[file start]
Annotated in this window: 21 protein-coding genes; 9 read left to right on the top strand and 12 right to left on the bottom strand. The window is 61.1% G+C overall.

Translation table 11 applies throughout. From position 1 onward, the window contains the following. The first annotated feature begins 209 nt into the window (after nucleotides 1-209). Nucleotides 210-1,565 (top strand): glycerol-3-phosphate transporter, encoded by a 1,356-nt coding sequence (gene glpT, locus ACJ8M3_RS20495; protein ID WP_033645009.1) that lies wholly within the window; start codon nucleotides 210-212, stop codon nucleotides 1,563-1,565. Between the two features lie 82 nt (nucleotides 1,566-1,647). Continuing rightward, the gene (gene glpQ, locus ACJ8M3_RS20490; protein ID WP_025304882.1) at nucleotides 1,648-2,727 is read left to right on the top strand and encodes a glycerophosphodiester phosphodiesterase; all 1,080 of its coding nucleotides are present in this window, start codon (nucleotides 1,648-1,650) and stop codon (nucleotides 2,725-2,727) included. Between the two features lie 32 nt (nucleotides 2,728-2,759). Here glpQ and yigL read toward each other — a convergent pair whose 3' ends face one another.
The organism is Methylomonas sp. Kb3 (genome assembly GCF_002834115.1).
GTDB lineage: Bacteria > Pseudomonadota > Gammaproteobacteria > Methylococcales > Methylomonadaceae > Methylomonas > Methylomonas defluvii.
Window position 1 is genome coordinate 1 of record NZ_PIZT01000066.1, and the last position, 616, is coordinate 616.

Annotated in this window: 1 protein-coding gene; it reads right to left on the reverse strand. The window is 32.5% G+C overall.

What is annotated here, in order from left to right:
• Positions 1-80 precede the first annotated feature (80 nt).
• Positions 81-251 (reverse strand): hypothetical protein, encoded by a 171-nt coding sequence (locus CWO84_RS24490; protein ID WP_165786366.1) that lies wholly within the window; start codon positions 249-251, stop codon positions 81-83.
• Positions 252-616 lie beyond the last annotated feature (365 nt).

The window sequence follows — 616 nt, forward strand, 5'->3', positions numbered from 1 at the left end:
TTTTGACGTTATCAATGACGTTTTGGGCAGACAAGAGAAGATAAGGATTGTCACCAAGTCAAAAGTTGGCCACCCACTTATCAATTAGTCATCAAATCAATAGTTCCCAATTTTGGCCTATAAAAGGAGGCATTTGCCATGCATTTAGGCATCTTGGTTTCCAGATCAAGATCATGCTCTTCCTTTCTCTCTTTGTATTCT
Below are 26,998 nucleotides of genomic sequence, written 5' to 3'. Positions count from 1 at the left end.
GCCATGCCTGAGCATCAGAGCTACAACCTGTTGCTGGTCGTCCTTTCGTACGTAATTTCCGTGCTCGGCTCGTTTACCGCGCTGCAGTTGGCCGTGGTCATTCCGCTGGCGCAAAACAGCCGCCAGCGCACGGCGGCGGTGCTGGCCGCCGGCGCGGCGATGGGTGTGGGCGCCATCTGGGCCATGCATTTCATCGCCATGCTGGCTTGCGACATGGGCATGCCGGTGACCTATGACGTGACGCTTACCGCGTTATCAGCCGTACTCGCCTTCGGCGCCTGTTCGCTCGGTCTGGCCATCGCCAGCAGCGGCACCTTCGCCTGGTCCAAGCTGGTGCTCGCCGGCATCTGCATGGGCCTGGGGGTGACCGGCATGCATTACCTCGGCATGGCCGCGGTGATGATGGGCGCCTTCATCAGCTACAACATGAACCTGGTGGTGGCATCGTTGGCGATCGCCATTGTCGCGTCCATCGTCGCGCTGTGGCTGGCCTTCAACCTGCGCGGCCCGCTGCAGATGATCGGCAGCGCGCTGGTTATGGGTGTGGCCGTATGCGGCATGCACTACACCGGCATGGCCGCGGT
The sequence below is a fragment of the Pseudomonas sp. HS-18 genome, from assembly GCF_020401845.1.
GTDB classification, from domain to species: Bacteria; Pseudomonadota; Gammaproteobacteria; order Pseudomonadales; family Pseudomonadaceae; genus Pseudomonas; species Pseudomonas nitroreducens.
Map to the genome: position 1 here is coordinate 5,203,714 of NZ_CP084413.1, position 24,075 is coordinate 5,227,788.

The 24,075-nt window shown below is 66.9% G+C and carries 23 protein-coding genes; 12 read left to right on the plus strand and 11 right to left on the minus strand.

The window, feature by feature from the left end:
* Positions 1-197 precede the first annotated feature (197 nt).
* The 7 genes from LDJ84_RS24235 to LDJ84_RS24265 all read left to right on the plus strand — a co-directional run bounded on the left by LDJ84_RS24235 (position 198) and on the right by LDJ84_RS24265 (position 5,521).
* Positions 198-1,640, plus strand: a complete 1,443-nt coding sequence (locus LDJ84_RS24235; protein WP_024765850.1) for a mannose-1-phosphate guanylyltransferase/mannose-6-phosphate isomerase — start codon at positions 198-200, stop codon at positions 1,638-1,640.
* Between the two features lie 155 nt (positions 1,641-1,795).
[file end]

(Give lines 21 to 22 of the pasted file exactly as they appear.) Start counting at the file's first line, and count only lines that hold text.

* The 7 genes from LDJ84_RS24235 to LDJ84_RS24265 all read left to right on the plus strand — a co-directional run bounded on the left by LDJ84_RS24235 (position 198) and on the right by LDJ84_RS24265 (position 5,521).
* Positions 198-1,640, plus strand: a complete 1,443-nt coding sequence (locus LDJ84_RS24235; protein WP_024765850.1) for a mannose-1-phosphate guanylyltransferase/mannose-6-phosphate isomerase — start codon at positions 198-200, stop codon at positions 1,638-1,640.